My parents had never mentioned their medals or what they did in World War II to merit medals. Yet when I delved into the trunk, I unearthed small blue boxes of medals, suggesting stories I hadn’t heard . . . yet.
I could guess what some of the medals represented. The black, red, and white medal that said “Germany” at the top had to be Dad’s. I knew he had joined a battlefield unit that pushed into Germany. I knew, as an Army doctor, he had set up a battalion aid unit in Germany toward the end of the fighting. But what about the medal with bars that read: Marksman, Carbine, Rifle, Submachine? Or the one with soldiers on front and a very large bird on the back? Was that my mother’s? I loved the medal that read: Freedom from Fear and Want, Freedom of Speech and Religion. And a Purple Heart. That one surprised me, though I had a good idea where it came from.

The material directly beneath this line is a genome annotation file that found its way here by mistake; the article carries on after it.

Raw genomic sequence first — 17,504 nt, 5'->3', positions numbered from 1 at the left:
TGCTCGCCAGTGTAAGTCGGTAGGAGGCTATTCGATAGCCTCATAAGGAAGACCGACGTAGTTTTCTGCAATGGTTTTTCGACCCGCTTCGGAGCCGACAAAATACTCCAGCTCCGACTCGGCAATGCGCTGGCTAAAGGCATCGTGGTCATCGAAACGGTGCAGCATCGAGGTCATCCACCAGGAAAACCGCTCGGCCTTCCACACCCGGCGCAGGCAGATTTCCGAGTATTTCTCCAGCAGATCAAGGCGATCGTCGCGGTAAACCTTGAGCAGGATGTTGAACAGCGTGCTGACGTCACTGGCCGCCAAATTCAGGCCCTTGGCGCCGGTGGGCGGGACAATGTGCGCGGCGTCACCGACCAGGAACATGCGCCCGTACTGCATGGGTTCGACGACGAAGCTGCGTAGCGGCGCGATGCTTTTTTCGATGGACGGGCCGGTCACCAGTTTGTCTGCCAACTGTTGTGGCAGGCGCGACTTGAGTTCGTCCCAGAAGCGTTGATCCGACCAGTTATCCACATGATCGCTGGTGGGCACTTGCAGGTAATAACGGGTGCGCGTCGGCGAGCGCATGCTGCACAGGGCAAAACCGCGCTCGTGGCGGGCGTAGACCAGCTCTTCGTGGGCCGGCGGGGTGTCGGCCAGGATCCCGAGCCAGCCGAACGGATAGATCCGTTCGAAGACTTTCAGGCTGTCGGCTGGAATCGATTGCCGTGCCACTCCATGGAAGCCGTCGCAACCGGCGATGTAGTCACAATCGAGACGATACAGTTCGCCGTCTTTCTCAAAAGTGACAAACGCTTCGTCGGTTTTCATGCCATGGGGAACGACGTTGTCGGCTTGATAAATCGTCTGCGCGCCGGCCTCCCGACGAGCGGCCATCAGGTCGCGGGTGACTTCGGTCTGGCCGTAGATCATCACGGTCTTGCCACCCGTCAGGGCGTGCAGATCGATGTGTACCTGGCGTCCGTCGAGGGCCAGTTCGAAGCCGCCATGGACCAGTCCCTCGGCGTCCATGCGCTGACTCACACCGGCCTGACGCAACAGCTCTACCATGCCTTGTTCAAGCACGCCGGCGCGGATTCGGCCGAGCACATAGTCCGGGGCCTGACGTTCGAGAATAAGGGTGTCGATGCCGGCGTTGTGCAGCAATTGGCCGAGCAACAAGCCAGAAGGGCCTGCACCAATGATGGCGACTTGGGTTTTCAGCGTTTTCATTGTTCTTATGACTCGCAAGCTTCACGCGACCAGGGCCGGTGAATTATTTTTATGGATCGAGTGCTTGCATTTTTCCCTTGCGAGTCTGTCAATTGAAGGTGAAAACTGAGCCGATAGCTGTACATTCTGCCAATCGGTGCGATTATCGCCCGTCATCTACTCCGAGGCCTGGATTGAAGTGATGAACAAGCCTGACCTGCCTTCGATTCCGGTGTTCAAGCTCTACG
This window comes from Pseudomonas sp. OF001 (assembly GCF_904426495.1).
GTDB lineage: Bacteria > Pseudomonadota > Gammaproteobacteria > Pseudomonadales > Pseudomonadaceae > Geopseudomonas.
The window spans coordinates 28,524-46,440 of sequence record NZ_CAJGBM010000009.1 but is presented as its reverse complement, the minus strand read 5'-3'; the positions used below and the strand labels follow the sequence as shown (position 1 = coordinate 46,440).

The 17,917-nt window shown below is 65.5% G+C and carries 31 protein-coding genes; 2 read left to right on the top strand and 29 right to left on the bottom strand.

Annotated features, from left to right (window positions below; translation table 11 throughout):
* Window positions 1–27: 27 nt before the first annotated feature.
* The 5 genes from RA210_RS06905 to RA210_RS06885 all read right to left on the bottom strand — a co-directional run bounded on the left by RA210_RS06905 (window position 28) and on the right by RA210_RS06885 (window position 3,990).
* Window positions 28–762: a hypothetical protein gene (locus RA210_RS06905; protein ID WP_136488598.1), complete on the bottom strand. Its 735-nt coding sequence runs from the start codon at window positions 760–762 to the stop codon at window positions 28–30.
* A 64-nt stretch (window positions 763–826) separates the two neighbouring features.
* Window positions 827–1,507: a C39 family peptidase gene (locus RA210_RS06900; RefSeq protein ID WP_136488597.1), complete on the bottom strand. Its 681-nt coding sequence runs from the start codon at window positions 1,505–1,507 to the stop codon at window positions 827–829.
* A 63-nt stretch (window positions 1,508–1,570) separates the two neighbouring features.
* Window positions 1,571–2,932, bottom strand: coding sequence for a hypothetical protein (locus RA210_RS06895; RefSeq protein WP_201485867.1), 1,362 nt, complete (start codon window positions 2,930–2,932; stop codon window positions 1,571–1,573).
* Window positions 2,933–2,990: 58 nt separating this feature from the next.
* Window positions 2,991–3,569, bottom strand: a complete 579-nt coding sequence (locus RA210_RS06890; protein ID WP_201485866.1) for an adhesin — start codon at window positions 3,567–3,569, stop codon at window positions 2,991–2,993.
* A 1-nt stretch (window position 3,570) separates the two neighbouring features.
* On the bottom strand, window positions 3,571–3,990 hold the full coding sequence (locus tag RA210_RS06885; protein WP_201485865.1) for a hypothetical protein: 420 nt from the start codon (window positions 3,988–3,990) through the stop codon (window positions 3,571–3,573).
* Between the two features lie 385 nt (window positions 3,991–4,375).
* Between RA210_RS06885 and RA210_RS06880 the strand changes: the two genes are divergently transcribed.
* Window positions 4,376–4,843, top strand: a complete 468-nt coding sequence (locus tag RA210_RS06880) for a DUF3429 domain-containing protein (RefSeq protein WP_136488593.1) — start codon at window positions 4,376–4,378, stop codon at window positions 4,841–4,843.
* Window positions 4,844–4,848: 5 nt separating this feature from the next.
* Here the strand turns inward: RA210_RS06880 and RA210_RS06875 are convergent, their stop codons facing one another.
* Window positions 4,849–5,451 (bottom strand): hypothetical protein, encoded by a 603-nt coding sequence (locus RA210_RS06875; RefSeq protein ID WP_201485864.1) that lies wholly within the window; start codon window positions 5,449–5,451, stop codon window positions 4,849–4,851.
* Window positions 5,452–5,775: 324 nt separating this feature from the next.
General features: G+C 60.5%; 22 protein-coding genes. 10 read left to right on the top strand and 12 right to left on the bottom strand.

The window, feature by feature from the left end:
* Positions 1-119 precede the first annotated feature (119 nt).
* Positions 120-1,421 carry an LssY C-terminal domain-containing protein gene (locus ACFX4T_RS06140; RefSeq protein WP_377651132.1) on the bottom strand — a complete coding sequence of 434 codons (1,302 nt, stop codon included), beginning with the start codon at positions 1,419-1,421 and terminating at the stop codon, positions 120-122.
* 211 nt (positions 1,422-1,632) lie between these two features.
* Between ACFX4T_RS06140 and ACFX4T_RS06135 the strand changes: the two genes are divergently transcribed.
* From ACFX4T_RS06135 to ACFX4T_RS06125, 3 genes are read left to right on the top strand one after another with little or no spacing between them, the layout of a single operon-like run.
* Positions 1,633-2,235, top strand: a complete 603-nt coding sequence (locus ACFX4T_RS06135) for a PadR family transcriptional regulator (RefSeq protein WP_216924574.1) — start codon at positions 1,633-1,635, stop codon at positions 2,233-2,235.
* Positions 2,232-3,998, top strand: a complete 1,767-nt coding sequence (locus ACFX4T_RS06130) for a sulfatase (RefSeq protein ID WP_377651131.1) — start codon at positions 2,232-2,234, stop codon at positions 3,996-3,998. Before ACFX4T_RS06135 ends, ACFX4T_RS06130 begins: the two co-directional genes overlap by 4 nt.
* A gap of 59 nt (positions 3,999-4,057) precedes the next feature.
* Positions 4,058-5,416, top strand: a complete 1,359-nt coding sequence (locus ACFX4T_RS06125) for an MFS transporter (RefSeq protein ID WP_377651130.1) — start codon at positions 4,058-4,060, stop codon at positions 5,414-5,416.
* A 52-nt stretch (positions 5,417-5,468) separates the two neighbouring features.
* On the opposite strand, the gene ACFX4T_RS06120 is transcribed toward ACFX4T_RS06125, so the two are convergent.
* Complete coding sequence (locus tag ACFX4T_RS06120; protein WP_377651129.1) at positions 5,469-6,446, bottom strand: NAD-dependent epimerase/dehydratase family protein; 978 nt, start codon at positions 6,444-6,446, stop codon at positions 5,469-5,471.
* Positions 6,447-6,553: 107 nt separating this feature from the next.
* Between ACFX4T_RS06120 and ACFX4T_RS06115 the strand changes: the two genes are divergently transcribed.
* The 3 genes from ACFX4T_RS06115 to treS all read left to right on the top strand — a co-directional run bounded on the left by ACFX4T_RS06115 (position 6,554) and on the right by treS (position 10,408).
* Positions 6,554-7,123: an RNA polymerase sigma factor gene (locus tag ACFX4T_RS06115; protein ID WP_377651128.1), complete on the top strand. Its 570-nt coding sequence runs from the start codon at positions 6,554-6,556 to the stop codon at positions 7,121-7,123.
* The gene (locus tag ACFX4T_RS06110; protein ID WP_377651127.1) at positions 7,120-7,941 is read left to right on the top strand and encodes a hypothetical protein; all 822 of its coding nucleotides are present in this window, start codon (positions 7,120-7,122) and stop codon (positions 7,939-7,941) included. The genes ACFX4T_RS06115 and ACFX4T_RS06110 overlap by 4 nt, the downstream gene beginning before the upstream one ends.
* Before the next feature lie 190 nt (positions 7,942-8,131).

I knew I would never know the whole story of each medal, not until I’d read every letter in that Army trunk.
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